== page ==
Raffles Design Institute in Manila

Raffles Design Institute of Manila (RDIM) conducted a mini-talk series for selected guests held in their 2-floor campus in Accralaw Tower, Bonifacio Global City. Raffles Design Institute (RDI) is Asia-Pacific’s largest design school known for its ability to train young minds into creative geniuses. They have a 2 + 1 scheme which means you are given an option to transfer to a different branch after gaining a 2-year diploma. They promised the transfer would be seamless and that the curricula are the same so you won’t have to worry about getting lost with different topics. RDIM currently offers Fashion Design, Fashion Marketing and Management, Interior Design and Visual Communication. RDI, although established in other countries, has only been here in Manila for half a year. As of the moment, they are going around high schools to let people know more about the art school.

 

 

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The workshop was dominated by young women from various fields such as fashion, interior design and graphic arts which were the main points of the discussion. I am very pleased with the turnout of the event– we weren’t too many so we were accommodated well, and not too few to the point of not having a fruitful discussion. All 4 mentors were able to elicit participation from the attendees probably because they seemed very professional; it’s evident that they know their craft and have a passion for their respective tracks.

 

 

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All talks were done in this room. We were graced with 4 mentors, one for each of their offered courses. The photo above shows us the first talk with Lee Miles, an Interior Design instructor who discussed alternatives for a greener lifestyle. His tips were surprisingly practical and convincing. Keeping a green lifestyle usually scares people because it seems expensive and hard to maintain but it only takes dedication and consideration.

 

We also discussed fashion trends from different decades with Nela San Jose, a Magna Cum Laude of Fashion Institute of Design which got the crowd of ladies giddy by the surprise quiz on differentiating trends from fads. After a succulent serving of mostly seafood dishes over lunch (the shrimp salad was yum!), we went on a little campus tour where we had our cameras out for anything good. I was able to take photos of the facilities. They really do suit professionals!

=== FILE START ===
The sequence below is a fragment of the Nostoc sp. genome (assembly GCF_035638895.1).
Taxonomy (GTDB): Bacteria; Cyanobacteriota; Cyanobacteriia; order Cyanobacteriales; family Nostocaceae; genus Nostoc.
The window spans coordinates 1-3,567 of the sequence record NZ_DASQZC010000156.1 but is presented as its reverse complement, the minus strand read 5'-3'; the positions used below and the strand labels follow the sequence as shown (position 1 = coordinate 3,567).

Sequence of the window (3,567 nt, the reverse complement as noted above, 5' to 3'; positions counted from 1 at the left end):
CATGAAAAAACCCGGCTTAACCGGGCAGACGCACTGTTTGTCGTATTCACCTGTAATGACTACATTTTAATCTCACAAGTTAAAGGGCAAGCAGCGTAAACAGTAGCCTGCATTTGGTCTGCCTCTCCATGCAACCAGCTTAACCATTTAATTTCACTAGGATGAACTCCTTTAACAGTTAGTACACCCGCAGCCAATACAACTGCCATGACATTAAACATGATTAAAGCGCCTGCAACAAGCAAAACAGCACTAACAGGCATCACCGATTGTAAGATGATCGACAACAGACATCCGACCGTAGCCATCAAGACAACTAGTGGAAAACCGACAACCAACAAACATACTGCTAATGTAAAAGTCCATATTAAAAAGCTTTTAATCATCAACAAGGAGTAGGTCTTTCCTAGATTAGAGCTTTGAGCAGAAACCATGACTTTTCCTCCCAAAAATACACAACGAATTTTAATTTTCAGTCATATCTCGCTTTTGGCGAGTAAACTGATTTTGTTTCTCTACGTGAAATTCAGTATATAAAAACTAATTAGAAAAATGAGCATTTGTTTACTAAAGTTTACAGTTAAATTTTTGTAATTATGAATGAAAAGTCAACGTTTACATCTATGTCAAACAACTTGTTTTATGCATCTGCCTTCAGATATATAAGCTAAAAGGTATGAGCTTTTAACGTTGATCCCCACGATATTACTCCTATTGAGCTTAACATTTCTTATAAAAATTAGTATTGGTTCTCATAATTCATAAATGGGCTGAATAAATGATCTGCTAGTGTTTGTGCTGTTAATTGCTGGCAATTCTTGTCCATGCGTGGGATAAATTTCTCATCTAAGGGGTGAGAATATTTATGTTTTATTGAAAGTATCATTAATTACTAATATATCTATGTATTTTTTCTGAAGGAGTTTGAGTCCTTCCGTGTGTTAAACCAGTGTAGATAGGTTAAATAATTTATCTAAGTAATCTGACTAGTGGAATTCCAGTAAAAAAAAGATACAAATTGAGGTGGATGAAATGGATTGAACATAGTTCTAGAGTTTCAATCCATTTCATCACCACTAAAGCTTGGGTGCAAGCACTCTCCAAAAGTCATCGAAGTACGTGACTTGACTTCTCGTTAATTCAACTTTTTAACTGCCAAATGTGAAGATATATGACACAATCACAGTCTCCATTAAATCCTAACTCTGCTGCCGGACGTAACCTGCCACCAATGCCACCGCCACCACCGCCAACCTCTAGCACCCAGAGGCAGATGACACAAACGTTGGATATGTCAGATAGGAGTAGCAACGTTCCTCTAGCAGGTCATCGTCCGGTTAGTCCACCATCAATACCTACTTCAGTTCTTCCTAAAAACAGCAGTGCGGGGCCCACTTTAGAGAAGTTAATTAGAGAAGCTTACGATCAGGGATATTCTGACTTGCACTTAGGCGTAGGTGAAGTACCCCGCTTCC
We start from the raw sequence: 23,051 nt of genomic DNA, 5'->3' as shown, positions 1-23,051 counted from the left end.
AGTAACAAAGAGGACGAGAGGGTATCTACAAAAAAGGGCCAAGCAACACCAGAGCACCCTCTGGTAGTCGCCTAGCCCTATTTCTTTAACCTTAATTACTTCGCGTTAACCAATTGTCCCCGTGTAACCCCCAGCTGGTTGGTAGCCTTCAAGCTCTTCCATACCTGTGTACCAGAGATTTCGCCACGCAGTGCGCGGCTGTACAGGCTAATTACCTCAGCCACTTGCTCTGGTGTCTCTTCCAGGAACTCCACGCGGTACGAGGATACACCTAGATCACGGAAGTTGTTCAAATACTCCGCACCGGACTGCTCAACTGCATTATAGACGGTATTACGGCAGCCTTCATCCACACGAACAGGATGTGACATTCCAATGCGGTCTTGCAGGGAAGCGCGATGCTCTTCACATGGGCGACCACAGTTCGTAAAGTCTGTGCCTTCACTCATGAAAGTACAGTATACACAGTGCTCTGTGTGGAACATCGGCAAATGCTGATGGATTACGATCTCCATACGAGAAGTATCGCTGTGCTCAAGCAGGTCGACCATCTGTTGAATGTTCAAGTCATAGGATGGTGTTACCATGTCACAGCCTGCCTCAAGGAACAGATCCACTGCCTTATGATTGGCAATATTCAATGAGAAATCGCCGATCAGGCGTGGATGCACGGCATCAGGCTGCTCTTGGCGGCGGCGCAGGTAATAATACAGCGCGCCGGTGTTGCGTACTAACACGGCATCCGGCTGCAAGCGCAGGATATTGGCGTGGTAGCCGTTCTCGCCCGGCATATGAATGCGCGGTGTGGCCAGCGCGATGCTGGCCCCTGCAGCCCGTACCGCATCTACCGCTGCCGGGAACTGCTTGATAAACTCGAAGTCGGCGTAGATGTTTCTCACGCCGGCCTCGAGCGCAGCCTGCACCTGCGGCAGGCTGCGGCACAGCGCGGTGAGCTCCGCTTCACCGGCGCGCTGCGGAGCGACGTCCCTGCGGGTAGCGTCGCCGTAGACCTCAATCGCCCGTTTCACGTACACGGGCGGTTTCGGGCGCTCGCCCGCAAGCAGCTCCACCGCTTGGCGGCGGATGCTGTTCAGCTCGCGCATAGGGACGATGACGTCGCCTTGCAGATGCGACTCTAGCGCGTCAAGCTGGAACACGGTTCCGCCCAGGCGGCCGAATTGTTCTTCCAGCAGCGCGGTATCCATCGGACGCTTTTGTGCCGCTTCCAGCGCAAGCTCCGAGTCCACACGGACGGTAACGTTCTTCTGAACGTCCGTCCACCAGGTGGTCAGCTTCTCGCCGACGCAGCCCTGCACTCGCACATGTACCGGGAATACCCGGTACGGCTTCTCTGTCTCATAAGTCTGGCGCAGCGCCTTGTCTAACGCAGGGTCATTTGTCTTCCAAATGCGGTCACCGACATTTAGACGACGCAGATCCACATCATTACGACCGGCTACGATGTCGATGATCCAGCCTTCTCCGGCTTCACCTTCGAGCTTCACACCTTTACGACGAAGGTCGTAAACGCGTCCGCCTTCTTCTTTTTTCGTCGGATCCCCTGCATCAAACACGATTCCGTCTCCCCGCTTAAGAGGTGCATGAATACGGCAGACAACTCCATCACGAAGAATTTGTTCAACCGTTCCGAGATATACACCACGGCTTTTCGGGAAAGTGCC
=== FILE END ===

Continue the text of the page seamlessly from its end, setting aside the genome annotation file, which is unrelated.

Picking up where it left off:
The most bubbly speaker, Dr. Janet Emmanuel, is also the academic director of RDIM. She discussed the quality of goods and showed us some photos of handmade leather shoes and focused more on craftsmanship. The last talk was about visual communication and it really caught the interest of the artsy crowd. We were able to see sample works of world-renowned artists that were very inspiring especially to graphic artists and art enthusiasts.

 
 

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We were received in their library. As you can see, the shelves are starting to be replenished with art-related acquisitions and latest magazines. The display on the right are the periodicals (newspapers and magazines) where they also place the portfolios from their foreign branches. I was able to go over 2 folios from their school in Singapore. The coffee table book they produce annually is a collection of their graduates’ best works and achievements. Wouldn’t that be a great way of showcasing the talent of your school? This is definitely something I should pitch in to my Alma Mater. *coughs*

 

 

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Of all the photos and parts of the building that I was able to spot, this particular hanging piece caught my attention. It screams fasyon. The school isn’t too colorful but these wall hangs, whatever they may be, were able to give me a hint on what type of institution they run; I personally call their style “semi-liberated” based on the mentors’ teaching approach and the whole ambiance of the school.

 

The photos below are the white-walled workrooms of the students. All rooms are well-lit but I specifically like the rooms with natural lighting like the photo below where we can see the sun perfectly hitting the room. The first photo shows a drawing room for interior design. It’s very plain but I believe that plain white walls extract more creativity from people– this is a philosophy instilled to me by my own school. šŸ˜‰

 

 

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Why are there limited computer stations: this is a question I asked myself. RDIM should correct me if I’m wrong but I thinkĀ  it’s because they’re just starting out and do not really accept battalions of applicants. I’m pretty positive that RDIM is taking good care of their name in the long roster of art schools worldwide and part of it is limiting their accepted students. If you’re planning to apply here, don’t worry because they have another computer room right beside this Mac room, enough to serve their students. šŸ™‚

 

 

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Raffles Design Institute of Manila is a clear breeding ground for young professionals who wish to pursue jobs in art and design. They can also aid you in furthering your studies in case you want an alternative career. Before this year, people had to go all the way to Singapore, Australia, China and New Zealand to become globally-competitive artists, but thanks to RDIM, you may attain the same level of technique When In Manila.

 

 

Raffles Design Institute of Manila
18/F Accralaw Tower, 2nd Ave and 30th St.
Crescent Park West, Bonifacio Global City
Taguig City 1634, Metro Manila, Philippines
www.raffles-design-institute.com.ph